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Events and Back End: AsiaBSDcon, LinuxFest Northwest, SUSECON, Red Hat Summit and More

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OSS
  • AsiaBSDcon 2019 Recap | BSD Now 292

    FreeBSD Q4 2018 status report, the GhostBSD alternative, the coolest 90s laptop, OpenSSH 8.0 with quantum computing resistant keys exchange, project trident: 18.12-U8 is here, and more.

  • NFNW 2019: What Presentations Are You Going to Attend?

    Looking over the fine list of presentations and events for LinuxFest Northwest 2019, here are my preliminary picks for which ones I want to attend. Since there are several at any given time slot, there are quite a few more I'd like to see but... conflicts. I hope they record the presentations and post them in a timely fashion.

  • SUSE Details Open Plans For Enterprise Linux Growth [Ed: Forbes perpetuates lies, e.g. "world where even Microsoft now loves Linux"No, it does not. It's a PR lie. But carry on spreading it for Bill.]

    German software companies often start their names with the letter S (SAP, Software AG and a few others) and so SUSE is no exception.

  • Red Hat Summit 2019 Track Guide: Cloud-Native App Dev

    We hope you already know that at Red Hat Summit 2019, taking place in Boston May 7-9, there will be a ton of interesting sessions and content to consider. With such a packed agenda, it may be difficult to choose which breakout sessions to attend and which will be the most meaningful for your personal "why" for attending Red Hat Summit. If your goal is to better understand cloud-native application development and how it fits into your enterprise goals, or how you can get started with developing cloud-native apps, we have you covered with a variety of breakout sessions to choose from.

    In today’s always on, always connected, and fast-moving digital world, applications need to keep up. Cloud-native applications are composed of small, independent and loosely coupled services, and cloud-native application development can be seen as a way to optimize existing applications, speed up the process of building new ones and connect them together. We expect it will be a hot topic at Red Hat Summit because it touches many different aspects of the developer and user experience. Check out some of our recommended  breakout sessions, roadmaps and labs to help you build your schedule to maximize your time on-site!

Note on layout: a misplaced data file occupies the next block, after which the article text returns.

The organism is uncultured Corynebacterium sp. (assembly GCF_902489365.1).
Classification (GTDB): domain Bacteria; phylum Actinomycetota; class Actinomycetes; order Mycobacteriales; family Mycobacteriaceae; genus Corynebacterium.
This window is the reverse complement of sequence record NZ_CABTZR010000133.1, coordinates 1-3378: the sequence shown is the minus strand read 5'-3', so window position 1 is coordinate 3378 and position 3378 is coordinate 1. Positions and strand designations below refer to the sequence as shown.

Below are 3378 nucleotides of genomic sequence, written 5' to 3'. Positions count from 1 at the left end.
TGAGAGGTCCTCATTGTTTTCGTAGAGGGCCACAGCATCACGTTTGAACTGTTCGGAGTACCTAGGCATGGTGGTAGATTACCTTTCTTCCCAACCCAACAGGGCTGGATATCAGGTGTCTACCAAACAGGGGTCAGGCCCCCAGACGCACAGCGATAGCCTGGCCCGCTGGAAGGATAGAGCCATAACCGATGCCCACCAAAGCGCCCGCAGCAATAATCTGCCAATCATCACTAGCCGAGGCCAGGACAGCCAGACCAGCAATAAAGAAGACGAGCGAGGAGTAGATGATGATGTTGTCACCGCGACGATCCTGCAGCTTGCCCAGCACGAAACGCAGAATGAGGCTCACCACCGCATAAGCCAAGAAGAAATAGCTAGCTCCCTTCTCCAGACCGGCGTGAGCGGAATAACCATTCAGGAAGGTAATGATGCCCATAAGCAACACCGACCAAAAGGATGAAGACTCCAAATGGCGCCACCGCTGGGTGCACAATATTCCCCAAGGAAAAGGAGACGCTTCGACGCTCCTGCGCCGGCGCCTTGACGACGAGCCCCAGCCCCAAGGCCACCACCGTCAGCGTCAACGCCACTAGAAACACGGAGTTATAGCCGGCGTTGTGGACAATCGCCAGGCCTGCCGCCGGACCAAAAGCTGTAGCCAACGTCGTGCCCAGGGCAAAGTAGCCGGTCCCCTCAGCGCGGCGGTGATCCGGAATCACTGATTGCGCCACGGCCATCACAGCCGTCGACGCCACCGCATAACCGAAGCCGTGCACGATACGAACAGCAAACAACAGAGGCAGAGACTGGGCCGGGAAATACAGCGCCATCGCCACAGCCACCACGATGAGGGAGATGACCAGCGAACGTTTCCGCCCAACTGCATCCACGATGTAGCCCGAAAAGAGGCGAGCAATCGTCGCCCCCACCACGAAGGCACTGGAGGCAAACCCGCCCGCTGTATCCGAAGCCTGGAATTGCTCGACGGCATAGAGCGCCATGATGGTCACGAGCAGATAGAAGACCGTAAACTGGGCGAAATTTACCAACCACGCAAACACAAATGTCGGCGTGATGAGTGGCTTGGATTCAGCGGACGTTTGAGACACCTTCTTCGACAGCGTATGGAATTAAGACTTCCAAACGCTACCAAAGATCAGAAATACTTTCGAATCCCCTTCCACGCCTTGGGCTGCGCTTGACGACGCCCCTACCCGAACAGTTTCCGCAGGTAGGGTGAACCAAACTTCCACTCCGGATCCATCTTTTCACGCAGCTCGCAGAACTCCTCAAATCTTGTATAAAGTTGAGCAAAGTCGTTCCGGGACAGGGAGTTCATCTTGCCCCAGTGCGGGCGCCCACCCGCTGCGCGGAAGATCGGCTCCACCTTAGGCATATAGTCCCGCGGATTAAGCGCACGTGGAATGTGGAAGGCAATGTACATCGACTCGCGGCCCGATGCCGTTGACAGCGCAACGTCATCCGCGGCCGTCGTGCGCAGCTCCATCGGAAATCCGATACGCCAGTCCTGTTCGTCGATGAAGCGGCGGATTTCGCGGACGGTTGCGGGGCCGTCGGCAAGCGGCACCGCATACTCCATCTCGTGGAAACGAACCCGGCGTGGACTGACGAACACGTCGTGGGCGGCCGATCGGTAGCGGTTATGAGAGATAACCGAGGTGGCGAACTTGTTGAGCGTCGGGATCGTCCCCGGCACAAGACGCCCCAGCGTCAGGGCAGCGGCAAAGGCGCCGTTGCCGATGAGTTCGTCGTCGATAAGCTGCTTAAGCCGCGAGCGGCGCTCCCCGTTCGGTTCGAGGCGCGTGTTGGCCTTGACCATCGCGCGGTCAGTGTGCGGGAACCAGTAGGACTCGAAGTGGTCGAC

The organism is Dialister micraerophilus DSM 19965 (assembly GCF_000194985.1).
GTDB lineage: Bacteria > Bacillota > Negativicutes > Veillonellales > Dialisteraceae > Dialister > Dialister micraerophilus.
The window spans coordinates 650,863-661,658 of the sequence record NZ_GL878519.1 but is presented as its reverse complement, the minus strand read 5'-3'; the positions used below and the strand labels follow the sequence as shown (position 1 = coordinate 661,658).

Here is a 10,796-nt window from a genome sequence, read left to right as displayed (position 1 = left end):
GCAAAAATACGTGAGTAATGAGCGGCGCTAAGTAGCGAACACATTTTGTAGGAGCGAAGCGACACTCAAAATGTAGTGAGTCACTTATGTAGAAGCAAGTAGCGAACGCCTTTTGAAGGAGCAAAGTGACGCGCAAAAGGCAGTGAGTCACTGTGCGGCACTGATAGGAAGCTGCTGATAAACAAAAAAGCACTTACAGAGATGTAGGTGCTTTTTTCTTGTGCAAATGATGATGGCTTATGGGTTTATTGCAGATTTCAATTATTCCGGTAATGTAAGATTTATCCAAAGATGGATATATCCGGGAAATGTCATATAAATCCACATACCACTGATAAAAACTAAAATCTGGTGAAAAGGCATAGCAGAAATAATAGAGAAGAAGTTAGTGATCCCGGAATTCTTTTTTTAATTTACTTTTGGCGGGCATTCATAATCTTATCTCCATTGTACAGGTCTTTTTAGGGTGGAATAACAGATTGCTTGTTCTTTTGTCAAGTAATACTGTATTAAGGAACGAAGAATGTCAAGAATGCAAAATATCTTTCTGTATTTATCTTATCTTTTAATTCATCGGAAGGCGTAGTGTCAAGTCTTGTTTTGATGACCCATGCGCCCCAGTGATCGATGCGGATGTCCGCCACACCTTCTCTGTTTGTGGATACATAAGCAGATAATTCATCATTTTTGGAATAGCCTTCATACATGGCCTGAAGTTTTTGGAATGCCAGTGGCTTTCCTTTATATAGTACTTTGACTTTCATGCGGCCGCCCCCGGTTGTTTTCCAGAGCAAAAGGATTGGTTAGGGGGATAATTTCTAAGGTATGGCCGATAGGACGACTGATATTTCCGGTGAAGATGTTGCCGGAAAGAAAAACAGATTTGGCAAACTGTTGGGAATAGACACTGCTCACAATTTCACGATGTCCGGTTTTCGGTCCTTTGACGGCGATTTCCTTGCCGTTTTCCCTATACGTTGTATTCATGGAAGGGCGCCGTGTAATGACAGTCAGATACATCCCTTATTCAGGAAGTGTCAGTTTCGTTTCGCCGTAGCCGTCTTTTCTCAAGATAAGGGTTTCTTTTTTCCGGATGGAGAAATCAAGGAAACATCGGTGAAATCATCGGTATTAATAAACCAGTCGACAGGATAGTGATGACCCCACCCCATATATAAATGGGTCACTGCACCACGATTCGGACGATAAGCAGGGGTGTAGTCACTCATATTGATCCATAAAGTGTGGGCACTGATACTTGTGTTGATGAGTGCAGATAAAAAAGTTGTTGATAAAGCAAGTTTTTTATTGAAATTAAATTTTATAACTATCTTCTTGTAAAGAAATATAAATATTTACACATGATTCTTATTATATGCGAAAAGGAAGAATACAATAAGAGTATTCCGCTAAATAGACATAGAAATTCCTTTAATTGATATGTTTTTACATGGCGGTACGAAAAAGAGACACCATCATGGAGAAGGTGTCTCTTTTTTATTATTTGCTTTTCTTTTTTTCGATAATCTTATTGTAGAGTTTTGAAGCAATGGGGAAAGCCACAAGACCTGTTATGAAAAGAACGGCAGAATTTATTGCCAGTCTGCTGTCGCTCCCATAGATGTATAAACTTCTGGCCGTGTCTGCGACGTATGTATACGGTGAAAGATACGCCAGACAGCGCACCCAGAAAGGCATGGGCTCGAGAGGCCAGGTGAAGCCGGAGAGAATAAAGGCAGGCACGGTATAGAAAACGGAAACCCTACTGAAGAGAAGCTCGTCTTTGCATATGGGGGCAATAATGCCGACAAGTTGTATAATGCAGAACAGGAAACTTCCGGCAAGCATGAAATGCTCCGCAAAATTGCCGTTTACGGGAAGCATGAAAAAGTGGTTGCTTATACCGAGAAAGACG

• The making of Creating ChRIS: Developing a content strategy for a film series

    Naomi Amado, writer for Red Hat, discusses why it’s important for content folks to have project management skills, and the benefits of having a non-technical perspective when editing technical content.

  • Operators 101: Your auto-pilot for Kubernetes workloads
  • Kubernetes 1.14: Local Persistent Volumes GA

    The Local Persistent Volumes feature has been promoted to GA in Kubernetes 1.14. It was first introduced as alpha in Kubernetes 1.7, and then beta in Kubernetes 1.10. The GA milestone indicates that Kubernetes users may depend on the feature and its API for production use. GA features are protected by the Kubernetes deprecation policy.

Events: HTTP Workshop, foss-north and SUSECON

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OSS
Web
SUSE
  • Daniel Stenberg: Workshop Season 4 Finale

    The 2019 HTTP Workshop ended today. In total over the years, we have now done 12 workshop days up to now. This day was not a full day and we spent it on only two major topics that both triggered long discussions involving large parts of the room.

    [...]

    Mike Bishop did an excellent presentation of HTTP/3 for HTTP people that possibly haven’t kept up fully with the developments in the QUIC working group. From a plain HTTP view, HTTP/3 is very similar feature-wise to HTTP/2 but of course sent over a completely different transport layer. (The HTTP/3 draft.)